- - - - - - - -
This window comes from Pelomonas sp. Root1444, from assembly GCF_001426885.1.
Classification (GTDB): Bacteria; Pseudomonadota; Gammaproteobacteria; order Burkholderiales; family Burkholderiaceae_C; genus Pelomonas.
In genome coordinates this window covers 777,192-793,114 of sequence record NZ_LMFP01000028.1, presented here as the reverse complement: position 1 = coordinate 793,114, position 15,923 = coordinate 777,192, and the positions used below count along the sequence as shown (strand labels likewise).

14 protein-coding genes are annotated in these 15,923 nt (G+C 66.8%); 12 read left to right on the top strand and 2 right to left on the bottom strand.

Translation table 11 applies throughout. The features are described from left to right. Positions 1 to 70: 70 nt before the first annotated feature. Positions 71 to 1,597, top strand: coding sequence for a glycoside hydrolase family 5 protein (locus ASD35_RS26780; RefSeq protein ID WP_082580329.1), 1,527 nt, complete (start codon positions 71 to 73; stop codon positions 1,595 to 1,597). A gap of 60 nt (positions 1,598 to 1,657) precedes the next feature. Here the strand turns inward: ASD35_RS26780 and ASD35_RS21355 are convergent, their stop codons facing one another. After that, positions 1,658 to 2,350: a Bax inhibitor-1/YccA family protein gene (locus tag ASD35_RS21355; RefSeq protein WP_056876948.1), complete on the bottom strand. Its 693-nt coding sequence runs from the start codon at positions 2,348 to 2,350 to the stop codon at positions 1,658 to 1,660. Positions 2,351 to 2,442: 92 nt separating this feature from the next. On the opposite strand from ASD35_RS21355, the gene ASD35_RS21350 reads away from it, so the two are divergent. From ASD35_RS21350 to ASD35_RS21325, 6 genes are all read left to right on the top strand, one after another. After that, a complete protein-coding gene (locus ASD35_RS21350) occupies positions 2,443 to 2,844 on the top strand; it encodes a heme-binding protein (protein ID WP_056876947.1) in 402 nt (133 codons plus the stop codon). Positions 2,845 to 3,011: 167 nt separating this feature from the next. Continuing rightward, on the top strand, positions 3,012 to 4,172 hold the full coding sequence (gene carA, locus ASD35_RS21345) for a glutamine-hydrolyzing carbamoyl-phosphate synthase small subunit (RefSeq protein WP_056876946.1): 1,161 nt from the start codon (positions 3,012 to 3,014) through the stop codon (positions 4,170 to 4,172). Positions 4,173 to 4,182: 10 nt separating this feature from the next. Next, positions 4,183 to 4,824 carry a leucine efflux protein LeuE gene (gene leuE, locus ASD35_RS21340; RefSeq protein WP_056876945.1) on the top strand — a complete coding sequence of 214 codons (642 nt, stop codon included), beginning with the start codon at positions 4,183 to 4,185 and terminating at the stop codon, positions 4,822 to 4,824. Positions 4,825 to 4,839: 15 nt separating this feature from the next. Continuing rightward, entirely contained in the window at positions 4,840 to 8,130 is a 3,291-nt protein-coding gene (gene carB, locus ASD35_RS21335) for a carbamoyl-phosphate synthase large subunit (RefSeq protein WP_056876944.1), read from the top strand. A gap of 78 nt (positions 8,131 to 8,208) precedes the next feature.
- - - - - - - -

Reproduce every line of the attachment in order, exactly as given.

This window comes from Pelomonas sp. Root1444, from assembly GCF_001426885.1.
Classification (GTDB): Bacteria; Pseudomonadota; Gammaproteobacteria; order Burkholderiales; family Burkholderiaceae_C; genus Pelomonas.
In genome coordinates this window covers 777,192-793,114 of sequence record NZ_LMFP01000028.1, presented here as the reverse complement: position 1 = coordinate 793,114, position 15,923 = coordinate 777,192, and the positions used below count along the sequence as shown (strand labels likewise).

14 protein-coding genes are annotated in these 15,923 nt (G+C 66.8%); 12 read left to right on the top strand and 2 right to left on the bottom strand.

Translation table 11 applies throughout. The features are described from left to right. Positions 1 to 70: 70 nt before the first annotated feature. Positions 71 to 1,597, top strand: coding sequence for a glycoside hydrolase family 5 protein (locus ASD35_RS26780; RefSeq protein ID WP_082580329.1), 1,527 nt, complete (start codon positions 71 to 73; stop codon positions 1,595 to 1,597). A gap of 60 nt (positions 1,598 to 1,657) precedes the next feature. Here the strand turns inward: ASD35_RS26780 and ASD35_RS21355 are convergent, their stop codons facing one another. After that, positions 1,658 to 2,350: a Bax inhibitor-1/YccA family protein gene (locus tag ASD35_RS21355; RefSeq protein WP_056876948.1), complete on the bottom strand. Its 693-nt coding sequence runs from the start codon at positions 2,348 to 2,350 to the stop codon at positions 1,658 to 1,660. Positions 2,351 to 2,442: 92 nt separating this feature from the next. On the opposite strand from ASD35_RS21355, the gene ASD35_RS21350 reads away from it, so the two are divergent. From ASD35_RS21350 to ASD35_RS21325, 6 genes are all read left to right on the top strand, one after another. After that, a complete protein-coding gene (locus ASD35_RS21350) occupies positions 2,443 to 2,844 on the top strand; it encodes a heme-binding protein (protein ID WP_056876947.1) in 402 nt (133 codons plus the stop codon). Positions 2,845 to 3,011: 167 nt separating this feature from the next. Continuing rightward, on the top strand, positions 3,012 to 4,172 hold the full coding sequence (gene carA, locus ASD35_RS21345) for a glutamine-hydrolyzing carbamoyl-phosphate synthase small subunit (RefSeq protein WP_056876946.1): 1,161 nt from the start codon (positions 3,012 to 3,014) through the stop codon (positions 4,170 to 4,172). Positions 4,173 to 4,182: 10 nt separating this feature from the next. Next, positions 4,183 to 4,824 carry a leucine efflux protein LeuE gene (gene leuE, locus ASD35_RS21340; RefSeq protein WP_056876945.1) on the top strand — a complete coding sequence of 214 codons (642 nt, stop codon included), beginning with the start codon at positions 4,183 to 4,185 and terminating at the stop codon, positions 4,822 to 4,824. Positions 4,825 to 4,839: 15 nt separating this feature from the next. Continuing rightward, entirely contained in the window at positions 4,840 to 8,130 is a 3,291-nt protein-coding gene (gene carB, locus ASD35_RS21335) for a carbamoyl-phosphate synthase large subunit (RefSeq protein WP_056876944.1), read from the top strand. A gap of 78 nt (positions 8,131 to 8,208) precedes the next feature.